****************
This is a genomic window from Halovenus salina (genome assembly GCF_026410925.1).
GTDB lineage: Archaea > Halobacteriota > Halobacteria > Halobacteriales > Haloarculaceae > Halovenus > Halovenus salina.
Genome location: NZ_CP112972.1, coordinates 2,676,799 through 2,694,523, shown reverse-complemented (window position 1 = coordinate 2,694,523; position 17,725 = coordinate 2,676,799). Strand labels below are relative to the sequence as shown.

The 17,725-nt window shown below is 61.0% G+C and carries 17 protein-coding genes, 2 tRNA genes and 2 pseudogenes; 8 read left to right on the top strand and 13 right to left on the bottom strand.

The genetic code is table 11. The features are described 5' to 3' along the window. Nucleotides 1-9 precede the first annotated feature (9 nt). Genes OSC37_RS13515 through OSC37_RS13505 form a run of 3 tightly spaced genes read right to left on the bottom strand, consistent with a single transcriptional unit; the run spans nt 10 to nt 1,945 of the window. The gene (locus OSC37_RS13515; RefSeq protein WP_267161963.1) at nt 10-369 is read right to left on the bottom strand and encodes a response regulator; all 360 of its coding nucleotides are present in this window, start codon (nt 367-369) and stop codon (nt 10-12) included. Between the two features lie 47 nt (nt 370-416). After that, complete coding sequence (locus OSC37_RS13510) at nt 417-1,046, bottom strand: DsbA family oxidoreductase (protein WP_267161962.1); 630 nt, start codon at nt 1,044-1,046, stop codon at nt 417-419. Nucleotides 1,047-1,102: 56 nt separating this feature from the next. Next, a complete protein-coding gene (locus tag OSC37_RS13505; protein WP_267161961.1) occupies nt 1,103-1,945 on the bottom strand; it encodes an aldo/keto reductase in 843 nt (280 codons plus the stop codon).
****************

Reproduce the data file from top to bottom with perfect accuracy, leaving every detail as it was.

This is a genomic window from Halovenus salina (genome assembly GCF_026410925.1).
GTDB lineage: Archaea > Halobacteriota > Halobacteria > Halobacteriales > Haloarculaceae > Halovenus > Halovenus salina.
Genome location: NZ_CP112972.1, coordinates 2,676,799 through 2,694,523, shown reverse-complemented (window position 1 = coordinate 2,694,523; position 17,725 = coordinate 2,676,799). Strand labels below are relative to the sequence as shown.

The 17,725-nt window shown below is 61.0% G+C and carries 17 protein-coding genes, 2 tRNA genes and 2 pseudogenes; 8 read left to right on the top strand and 13 right to left on the bottom strand.

The genetic code is table 11. The features are described 5' to 3' along the window. Nucleotides 1-9 precede the first annotated feature (9 nt). Genes OSC37_RS13515 through OSC37_RS13505 form a run of 3 tightly spaced genes read right to left on the bottom strand, consistent with a single transcriptional unit; the run spans nt 10 to nt 1,945 of the window. The gene (locus OSC37_RS13515; RefSeq protein WP_267161963.1) at nt 10-369 is read right to left on the bottom strand and encodes a response regulator; all 360 of its coding nucleotides are present in this window, start codon (nt 367-369) and stop codon (nt 10-12) included. Between the two features lie 47 nt (nt 370-416). After that, complete coding sequence (locus OSC37_RS13510) at nt 417-1,046, bottom strand: DsbA family oxidoreductase (protein WP_267161962.1); 630 nt, start codon at nt 1,044-1,046, stop codon at nt 417-419. Nucleotides 1,047-1,102: 56 nt separating this feature from the next. Next, a complete protein-coding gene (locus tag OSC37_RS13505; protein WP_267161961.1) occupies nt 1,103-1,945 on the bottom strand; it encodes an aldo/keto reductase in 843 nt (280 codons plus the stop codon).